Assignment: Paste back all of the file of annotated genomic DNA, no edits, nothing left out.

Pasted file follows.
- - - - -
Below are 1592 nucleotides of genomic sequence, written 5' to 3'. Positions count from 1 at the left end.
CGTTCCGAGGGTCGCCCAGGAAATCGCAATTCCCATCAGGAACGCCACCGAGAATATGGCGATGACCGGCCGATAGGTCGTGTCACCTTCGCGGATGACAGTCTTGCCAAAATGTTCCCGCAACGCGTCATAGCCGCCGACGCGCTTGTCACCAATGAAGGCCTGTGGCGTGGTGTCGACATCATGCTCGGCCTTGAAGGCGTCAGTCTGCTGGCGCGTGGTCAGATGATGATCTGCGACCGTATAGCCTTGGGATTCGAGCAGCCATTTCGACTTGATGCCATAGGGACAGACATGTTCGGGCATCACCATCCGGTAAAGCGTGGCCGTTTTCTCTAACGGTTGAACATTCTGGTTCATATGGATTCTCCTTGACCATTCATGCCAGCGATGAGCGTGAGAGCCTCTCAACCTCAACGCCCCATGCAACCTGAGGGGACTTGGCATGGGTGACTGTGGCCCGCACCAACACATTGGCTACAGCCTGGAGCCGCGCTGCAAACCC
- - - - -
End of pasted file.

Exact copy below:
Below are 1592 nucleotides of genomic sequence, written 5' to 3'. Positions count from 1 at the left end.
CGTTCCGAGGGTCGCCCAGGAAATCGCAATTCCCATCAGGAACGCCACCGAGAATATGGCGATGACCGGCCGATAGGTCGTGTCACCTTCGCGGATGACAGTCTTGCCAAAATGTTCCCGCAACGCGTCATAGCCGCCGACGCGCTTGTCACCAATGAAGGCCTGTGGCGTGGTGTCGACATCATGCTCGGCCTTGAAGGCGTCAGTCTGCTGGCGCGTGGTCAGATGATGATCTGCGACCGTATAGCCTTGGGATTCGAGCAGCCATTTCGACTTGATGCCATAGGGACAGACATGTTCGGGCATCACCATCCGGTAAAGCGTGGCCGTTTTCTCTAACGGTTGAACATTCTGGTTCATATGGATTCTCCTTGACCATTCATGCCAGCGATGAGCGTGAGAGCCTCTCAACCTCAACGCCCCATGCAACCTGAGGGGACTTGGCATGGGTGACTGTGGCCCGCACCAACACATTGGCTACAGCCTGGAGCCGCGCTGCAAACCC